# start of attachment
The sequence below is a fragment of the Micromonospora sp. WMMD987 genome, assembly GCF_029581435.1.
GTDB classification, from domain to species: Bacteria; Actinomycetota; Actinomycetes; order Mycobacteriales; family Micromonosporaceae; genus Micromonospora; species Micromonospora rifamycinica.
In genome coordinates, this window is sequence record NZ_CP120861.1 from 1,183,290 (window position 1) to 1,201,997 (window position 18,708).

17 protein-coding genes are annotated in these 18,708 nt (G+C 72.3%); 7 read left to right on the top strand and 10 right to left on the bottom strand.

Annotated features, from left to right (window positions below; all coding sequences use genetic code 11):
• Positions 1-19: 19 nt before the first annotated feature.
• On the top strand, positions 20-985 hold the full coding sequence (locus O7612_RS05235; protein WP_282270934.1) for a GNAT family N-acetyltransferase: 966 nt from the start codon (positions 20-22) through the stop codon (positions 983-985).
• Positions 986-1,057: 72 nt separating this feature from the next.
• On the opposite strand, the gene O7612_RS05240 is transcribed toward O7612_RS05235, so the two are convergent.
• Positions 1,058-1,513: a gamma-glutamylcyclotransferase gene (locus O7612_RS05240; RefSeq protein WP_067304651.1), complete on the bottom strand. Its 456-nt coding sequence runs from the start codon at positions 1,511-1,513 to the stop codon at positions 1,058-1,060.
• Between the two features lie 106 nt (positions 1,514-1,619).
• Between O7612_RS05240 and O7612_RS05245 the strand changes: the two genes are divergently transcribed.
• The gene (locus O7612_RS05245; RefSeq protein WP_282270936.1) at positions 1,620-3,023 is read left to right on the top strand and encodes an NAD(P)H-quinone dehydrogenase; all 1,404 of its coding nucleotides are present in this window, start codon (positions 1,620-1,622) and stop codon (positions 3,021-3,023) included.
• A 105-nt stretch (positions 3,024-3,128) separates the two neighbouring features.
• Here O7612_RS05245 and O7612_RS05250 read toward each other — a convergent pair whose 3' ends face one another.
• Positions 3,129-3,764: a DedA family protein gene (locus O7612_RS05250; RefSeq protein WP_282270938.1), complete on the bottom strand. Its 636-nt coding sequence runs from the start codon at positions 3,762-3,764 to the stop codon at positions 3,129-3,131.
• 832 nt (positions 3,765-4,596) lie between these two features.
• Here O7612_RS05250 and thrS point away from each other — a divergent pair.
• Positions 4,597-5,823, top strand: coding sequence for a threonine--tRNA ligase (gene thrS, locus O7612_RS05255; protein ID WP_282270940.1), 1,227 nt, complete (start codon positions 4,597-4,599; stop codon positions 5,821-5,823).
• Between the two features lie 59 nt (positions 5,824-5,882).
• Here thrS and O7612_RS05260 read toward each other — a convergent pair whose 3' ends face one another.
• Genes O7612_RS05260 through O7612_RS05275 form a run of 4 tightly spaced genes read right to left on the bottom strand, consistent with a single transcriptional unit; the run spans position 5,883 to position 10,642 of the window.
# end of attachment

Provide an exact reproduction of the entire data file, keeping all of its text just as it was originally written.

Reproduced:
The sequence below is a fragment of the Micromonospora sp. WMMD987 genome, assembly GCF_029581435.1.
GTDB classification, from domain to species: Bacteria; Actinomycetota; Actinomycetes; order Mycobacteriales; family Micromonosporaceae; genus Micromonospora; species Micromonospora rifamycinica.
In genome coordinates, this window is sequence record NZ_CP120861.1 from 1,183,290 (window position 1) to 1,201,997 (window position 18,708).

17 protein-coding genes are annotated in these 18,708 nt (G+C 72.3%); 7 read left to right on the top strand and 10 right to left on the bottom strand.

Annotated features, from left to right (window positions below; all coding sequences use genetic code 11):
• Positions 1-19: 19 nt before the first annotated feature.
• On the top strand, positions 20-985 hold the full coding sequence (locus O7612_RS05235; protein WP_282270934.1) for a GNAT family N-acetyltransferase: 966 nt from the start codon (positions 20-22) through the stop codon (positions 983-985).
• Positions 986-1,057: 72 nt separating this feature from the next.
• On the opposite strand, the gene O7612_RS05240 is transcribed toward O7612_RS05235, so the two are convergent.
• Positions 1,058-1,513: a gamma-glutamylcyclotransferase gene (locus O7612_RS05240; RefSeq protein WP_067304651.1), complete on the bottom strand. Its 456-nt coding sequence runs from the start codon at positions 1,511-1,513 to the stop codon at positions 1,058-1,060.
• Between the two features lie 106 nt (positions 1,514-1,619).
• Between O7612_RS05240 and O7612_RS05245 the strand changes: the two genes are divergently transcribed.
• The gene (locus O7612_RS05245; RefSeq protein WP_282270936.1) at positions 1,620-3,023 is read left to right on the top strand and encodes an NAD(P)H-quinone dehydrogenase; all 1,404 of its coding nucleotides are present in this window, start codon (positions 1,620-1,622) and stop codon (positions 3,021-3,023) included.
• A 105-nt stretch (positions 3,024-3,128) separates the two neighbouring features.
• Here O7612_RS05245 and O7612_RS05250 read toward each other — a convergent pair whose 3' ends face one another.
• Positions 3,129-3,764: a DedA family protein gene (locus O7612_RS05250; RefSeq protein WP_282270938.1), complete on the bottom strand. Its 636-nt coding sequence runs from the start codon at positions 3,762-3,764 to the stop codon at positions 3,129-3,131.
• 832 nt (positions 3,765-4,596) lie between these two features.
• Here O7612_RS05250 and thrS point away from each other — a divergent pair.
• Positions 4,597-5,823, top strand: coding sequence for a threonine--tRNA ligase (gene thrS, locus O7612_RS05255; protein ID WP_282270940.1), 1,227 nt, complete (start codon positions 4,597-4,599; stop codon positions 5,821-5,823).
• Between the two features lie 59 nt (positions 5,824-5,882).
• Here thrS and O7612_RS05260 read toward each other — a convergent pair whose 3' ends face one another.
• Genes O7612_RS05260 through O7612_RS05275 form a run of 4 tightly spaced genes read right to left on the bottom strand, consistent with a single transcriptional unit; the run spans position 5,883 to position 10,642 of the window.